Down in the Dumps

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The best way to manage those periods where you feel down in the dumps is to mindfully accept that they are an inevitable part of human life. The mental health industry, and especially pharmaceutical companies, have done humanity a grave disservice by capitalizing on our belief that we should spend all our time feeling the pleasant emotions, convincing us that any other state is a definite sign of dysfunction and needs to be medicated.

In my view hopelessness stems not from unpleasant emotions and experiences but from the egocentric belief that they will last forever. Powerful emotions often grip us so strongly that our field of vision is narrowed and we forget that these emotions are transitory, evolutionarily designed to give us quick and decisive information about our environment so that we can act appropriately without having to think too much. Their purpose is not to stay around forever, and pleasant or unpleasant, they never do.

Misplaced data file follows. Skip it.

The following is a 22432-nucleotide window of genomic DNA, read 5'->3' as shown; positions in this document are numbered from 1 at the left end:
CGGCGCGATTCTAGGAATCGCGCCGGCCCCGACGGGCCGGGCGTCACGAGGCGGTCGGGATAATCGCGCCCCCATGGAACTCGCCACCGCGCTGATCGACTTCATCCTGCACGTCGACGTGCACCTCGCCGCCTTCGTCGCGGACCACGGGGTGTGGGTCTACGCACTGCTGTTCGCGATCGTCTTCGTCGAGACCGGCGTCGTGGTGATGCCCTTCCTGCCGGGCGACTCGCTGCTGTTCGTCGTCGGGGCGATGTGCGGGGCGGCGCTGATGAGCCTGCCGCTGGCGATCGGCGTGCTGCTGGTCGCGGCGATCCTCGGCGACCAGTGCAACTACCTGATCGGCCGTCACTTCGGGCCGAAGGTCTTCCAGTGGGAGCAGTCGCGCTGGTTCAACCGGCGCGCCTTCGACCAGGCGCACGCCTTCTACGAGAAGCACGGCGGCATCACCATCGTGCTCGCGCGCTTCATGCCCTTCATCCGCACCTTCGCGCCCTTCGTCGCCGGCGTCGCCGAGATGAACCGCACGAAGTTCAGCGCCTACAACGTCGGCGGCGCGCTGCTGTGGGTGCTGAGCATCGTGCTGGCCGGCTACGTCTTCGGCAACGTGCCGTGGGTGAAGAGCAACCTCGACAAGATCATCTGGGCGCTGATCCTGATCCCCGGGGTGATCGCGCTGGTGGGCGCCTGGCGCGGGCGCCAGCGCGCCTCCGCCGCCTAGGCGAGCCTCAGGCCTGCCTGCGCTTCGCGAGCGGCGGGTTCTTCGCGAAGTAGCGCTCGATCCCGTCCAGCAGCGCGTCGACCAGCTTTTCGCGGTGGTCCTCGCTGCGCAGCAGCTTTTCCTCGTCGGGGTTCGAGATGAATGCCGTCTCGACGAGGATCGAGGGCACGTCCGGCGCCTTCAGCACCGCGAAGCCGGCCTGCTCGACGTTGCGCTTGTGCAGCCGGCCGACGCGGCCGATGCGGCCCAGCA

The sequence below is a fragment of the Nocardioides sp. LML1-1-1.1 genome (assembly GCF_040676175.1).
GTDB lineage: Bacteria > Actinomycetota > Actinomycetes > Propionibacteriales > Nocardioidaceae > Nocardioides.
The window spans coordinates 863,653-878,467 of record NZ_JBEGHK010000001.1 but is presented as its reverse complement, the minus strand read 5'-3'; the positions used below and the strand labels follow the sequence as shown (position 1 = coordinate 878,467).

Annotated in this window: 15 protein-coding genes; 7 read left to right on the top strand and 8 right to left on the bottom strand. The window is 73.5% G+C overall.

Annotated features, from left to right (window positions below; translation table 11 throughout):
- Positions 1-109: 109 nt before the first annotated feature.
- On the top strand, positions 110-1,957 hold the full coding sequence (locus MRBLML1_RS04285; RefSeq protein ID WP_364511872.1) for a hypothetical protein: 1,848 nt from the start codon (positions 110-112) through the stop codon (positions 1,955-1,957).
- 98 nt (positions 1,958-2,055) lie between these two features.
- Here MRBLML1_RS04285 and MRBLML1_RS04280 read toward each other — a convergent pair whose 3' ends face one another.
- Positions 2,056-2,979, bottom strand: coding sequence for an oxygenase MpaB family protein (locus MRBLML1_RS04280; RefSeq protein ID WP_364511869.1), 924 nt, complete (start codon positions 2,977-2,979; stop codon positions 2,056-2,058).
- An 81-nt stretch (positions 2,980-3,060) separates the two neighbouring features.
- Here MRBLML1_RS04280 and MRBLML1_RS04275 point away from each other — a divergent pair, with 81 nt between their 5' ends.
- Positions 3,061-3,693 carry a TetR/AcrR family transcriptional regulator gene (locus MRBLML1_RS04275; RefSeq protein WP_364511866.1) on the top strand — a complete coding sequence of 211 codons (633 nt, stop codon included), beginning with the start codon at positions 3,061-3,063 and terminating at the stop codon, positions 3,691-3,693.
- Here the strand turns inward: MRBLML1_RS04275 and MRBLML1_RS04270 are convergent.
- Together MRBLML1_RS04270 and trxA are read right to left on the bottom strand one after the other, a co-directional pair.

When you’re feeling down in the dumps, let yourself feel down in the dumps. There’s probably a good reason for it and the idea that your state is dysfunctional just adds to the misery, leading to more negative thoughts and emotions. A concept that helps a lot of people is being able to differentiate between primary emotion and secondary emotion. A secondary emotion stems from the value judgement you place on your primary emotion. For example, you might experience a situation that occasions sadness and your desire to cry, but as a culturally typical male you judge this feeling to be a sign of weakness, at which point you start to feel shame. The correct emotion for the situation is replaced with an incorrect emotion, and you never get the chance to move through your sadness in a healthy way because you won’t even let yourself feel it.

In the case of feeling down in the dumps, let yourself feel down in the dumps. Don’t put a value judgement on the experience or worry that it means you’re dysfunctional in some way. Stop thinking that you should always feel happy and upbeat. The belief that life should only be filled with pleasant emotions is an insidious cause of mental illness. You end up hurting yourself more by feeling bad about feeling bad than you would by just accepting your state as a normal part of life while also reminding yourself that it will likely pass on its own soon.